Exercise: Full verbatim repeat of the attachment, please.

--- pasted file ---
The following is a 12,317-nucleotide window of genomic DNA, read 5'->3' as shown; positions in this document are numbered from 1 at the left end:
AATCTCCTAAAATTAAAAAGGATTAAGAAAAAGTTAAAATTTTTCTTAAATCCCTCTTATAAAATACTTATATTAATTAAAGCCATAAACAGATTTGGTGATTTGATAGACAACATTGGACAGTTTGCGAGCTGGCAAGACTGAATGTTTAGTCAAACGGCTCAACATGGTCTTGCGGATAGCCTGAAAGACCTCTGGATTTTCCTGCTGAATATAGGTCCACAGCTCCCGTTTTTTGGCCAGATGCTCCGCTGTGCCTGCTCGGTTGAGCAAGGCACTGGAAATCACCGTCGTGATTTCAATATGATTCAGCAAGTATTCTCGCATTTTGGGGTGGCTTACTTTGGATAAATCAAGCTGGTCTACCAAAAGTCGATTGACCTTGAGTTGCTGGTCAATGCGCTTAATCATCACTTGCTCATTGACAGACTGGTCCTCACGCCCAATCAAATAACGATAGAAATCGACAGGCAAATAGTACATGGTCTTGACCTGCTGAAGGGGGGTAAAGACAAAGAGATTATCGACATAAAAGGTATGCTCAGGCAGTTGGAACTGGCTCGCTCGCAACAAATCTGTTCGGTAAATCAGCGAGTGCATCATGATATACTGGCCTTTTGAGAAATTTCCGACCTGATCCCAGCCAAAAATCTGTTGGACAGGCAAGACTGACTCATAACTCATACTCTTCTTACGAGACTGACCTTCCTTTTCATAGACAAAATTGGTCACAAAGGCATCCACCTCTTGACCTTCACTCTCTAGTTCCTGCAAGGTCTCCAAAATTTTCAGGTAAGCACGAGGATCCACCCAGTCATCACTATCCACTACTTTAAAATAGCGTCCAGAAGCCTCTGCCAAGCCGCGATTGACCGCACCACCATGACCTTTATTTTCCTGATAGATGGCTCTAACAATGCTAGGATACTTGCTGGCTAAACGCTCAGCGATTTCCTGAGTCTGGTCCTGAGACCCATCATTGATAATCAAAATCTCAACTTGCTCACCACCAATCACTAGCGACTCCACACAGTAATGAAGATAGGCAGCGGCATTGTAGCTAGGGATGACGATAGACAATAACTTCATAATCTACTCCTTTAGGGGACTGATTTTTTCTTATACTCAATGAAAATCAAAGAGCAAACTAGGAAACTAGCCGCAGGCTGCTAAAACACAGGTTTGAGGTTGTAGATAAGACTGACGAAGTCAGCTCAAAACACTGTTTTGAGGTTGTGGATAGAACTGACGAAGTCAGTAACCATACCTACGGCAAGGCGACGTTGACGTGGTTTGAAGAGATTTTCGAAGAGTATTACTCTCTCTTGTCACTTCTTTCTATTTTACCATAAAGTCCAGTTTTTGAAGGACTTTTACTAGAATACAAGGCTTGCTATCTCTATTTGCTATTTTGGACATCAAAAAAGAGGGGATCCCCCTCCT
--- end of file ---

The following is a 12,317-nucleotide window of genomic DNA, read 5'->3' as shown; positions in this document are numbered from 1 at the left end:
AATCTCCTAAAATTAAAAAGGATTAAGAAAAAGTTAAAATTTTTCTTAAATCCCTCTTATAAAATACTTATATTAATTAAAGCCATAAACAGATTTGGTGATTTGATAGACAACATTGGACAGTTTGCGAGCTGGCAAGACTGAATGTTTAGTCAAACGGCTCAACATGGTCTTGCGGATAGCCTGAAAGACCTCTGGATTTTCCTGCTGAATATAGGTCCACAGCTCCCGTTTTTTGGCCAGATGCTCCGCTGTGCCTGCTCGGTTGAGCAAGGCACTGGAAATCACCGTCGTGATTTCAATATGATTCAGCAAGTATTCTCGCATTTTGGGGTGGCTTACTTTGGATAAATCAAGCTGGTCTACCAAAAGTCGATTGACCTTGAGTTGCTGGTCAATGCGCTTAATCATCACTTGCTCATTGACAGACTGGTCCTCACGCCCAATCAAATAACGATAGAAATCGACAGGCAAATAGTACATGGTCTTGACCTGCTGAAGGGGGGTAAAGACAAAGAGATTATCGACATAAAAGGTATGCTCAGGCAGTTGGAACTGGCTCGCTCGCAACAAATCTGTTCGGTAAATCAGCGAGTGCATCATGATATACTGGCCTTTTGAGAAATTTCCGACCTGATCCCAGCCAAAAATCTGTTGGACAGGCAAGACTGACTCATAACTCATACTCTTCTTACGAGACTGACCTTCCTTTTCATAGACAAAATTGGTCACAAAGGCATCCACCTCTTGACCTTCACTCTCTAGTTCCTGCAAGGTCTCCAAAATTTTCAGGTAAGCACGAGGATCCACCCAGTCATCACTATCCACTACTTTAAAATAGCGTCCAGAAGCCTCTGCCAAGCCGCGATTGACCGCACCACCATGACCTTTATTTTCCTGATAGATGGCTCTAACAATGCTAGGATACTTGCTGGCTAAACGCTCAGCGATTTCCTGAGTCTGGTCCTGAGACCCATCATTGATAATCAAAATCTCAACTTGCTCACCACCAATCACTAGCGACTCCACACAGTAATGAAGATAGGCAGCGGCATTGTAGCTAGGGATGACGATAGACAATAACTTCATAATCTACTCCTTTAGGGGACTGATTTTTTCTTATACTCAATGAAAATCAAAGAGCAAACTAGGAAACTAGCCGCAGGCTGCTAAAACACAGGTTTGAGGTTGTAGATAAGACTGACGAAGTCAGCTCAAAACACTGTTTTGAGGTTGTGGATAGAACTGACGAAGTCAGTAACCATACCTACGGCAAGGCGACGTTGACGTGGTTTGAAGAGATTTTCGAAGAGTATTACTCTCTCTTGTCACTTCTTTCTATTTTACCATAAAGTCCAGTTTTTGAAGGACTTTTACTAGAATACAAGGCTTGCTATCTCTATTTGCTATTTTGGACATCAAAAAAGAGGGGATCCCCCTCCT